[4] Appellants next contend that the court erred in failing to give the instruction offered on the duty of care required of a minor. Respondents do not contend that the form of the instruction was not proper. It is their position that the evidence that the decedent was intelligent and was a junior traffic officer conversant with traffic regulations was sufficient as a matter of law to hold him to the same standard of conduct as an adult. But appellants were entitled to have their theory go to the jury, and this proposed instruction, or one covering the subject matter of minority, should have been given under the authorities cited in 24 Cal.Jur., page 826.

[5] Appellants finally contend that the court erred in instructing the jury on inevitable accident as there was no evidence to support any such theory. Respondents reiterate their argument that the jury found them to be free from negligence so that the instruction could not have prejudiced the appellants. We are more inclined to the view just expressed in reference to the proposed instructions on contributory negligence. The issue of "inevitable accident" was a material theory of respondents' defense to the whole cause of action. They had the unquestionable right to have that theory go to the jury in the instruction complained of.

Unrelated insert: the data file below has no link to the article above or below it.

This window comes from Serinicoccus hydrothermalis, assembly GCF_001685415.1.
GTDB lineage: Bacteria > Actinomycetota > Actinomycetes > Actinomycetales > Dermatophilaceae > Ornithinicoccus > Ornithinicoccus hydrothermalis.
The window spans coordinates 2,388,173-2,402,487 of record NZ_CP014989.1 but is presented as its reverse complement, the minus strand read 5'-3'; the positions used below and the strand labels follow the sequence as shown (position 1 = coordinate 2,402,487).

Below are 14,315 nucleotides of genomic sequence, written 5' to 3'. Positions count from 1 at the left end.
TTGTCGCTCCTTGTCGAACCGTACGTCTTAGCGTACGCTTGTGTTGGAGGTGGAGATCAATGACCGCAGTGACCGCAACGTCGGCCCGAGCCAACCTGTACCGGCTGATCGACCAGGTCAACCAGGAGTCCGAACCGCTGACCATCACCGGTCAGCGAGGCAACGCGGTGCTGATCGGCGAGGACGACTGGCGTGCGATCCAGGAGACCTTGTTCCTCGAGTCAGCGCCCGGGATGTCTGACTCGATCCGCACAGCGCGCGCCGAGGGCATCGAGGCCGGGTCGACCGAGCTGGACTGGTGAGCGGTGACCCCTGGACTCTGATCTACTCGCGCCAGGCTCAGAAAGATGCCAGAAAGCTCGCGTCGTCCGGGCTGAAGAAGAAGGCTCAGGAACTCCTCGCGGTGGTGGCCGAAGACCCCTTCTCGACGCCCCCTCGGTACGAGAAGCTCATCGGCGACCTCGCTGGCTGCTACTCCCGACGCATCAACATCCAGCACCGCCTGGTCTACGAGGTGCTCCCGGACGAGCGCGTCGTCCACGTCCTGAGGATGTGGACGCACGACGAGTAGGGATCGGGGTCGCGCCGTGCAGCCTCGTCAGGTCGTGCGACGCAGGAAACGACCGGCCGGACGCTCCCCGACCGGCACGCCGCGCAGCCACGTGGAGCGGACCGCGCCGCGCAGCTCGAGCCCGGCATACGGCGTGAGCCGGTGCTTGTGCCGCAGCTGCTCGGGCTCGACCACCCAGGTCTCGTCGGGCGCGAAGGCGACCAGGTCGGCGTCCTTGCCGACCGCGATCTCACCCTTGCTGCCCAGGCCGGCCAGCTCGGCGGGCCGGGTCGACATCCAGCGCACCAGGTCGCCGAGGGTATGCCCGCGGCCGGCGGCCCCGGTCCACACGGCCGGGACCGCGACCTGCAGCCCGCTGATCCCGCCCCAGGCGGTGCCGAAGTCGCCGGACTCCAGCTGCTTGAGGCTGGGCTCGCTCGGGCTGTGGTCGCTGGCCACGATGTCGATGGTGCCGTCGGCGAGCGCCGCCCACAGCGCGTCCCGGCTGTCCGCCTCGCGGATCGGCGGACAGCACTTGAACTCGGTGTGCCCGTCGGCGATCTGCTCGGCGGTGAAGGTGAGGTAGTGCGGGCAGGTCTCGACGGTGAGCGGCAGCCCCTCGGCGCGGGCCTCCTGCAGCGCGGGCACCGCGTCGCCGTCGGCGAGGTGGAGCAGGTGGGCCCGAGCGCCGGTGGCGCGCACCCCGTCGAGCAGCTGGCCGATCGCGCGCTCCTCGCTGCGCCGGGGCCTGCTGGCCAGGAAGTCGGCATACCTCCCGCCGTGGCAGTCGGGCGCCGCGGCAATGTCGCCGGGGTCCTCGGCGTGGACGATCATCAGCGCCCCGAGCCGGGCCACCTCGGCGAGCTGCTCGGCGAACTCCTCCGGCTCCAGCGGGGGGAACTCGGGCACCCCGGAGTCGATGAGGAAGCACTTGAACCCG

The judgment is reversed.

Spence, J., and Dooling J. pro tem., concurred.


Summaries of

Kelley v. City Etc. of San Francisco

Court of Appeal of California, First District, Division Two
May 28, 1943
137 P.2d 719 (Cal. Ct. App. 1943)

In Kelley v. City County of San Francisco, 58 Cal.App.2d 872, 876 [ 137 P.2d 719], it was held to be error to refuse an instruction that what constitutes ordinary care on the part of a minor is to be judged by that degree of care customarily exercised by children of like age (13 years), mental capacity and discretion (the minor, it further appears, was a junior traffic officer and attending junior high school).

Summary of this case from Guyton v. City of Los Angeles
Case details for

Kelley v. City Etc. of San Francisco

Case Details

Full title:GEORGE KELLEY et al., Appellants, v. CITY AND COUNTY OF SAN FRANCISCO et…

Court:Court of Appeal of California, First District, Division Two

Date published: May 28, 1943

Citations

137 P.2d 719 (Cal. Ct. App. 1943)
137 P.2d 719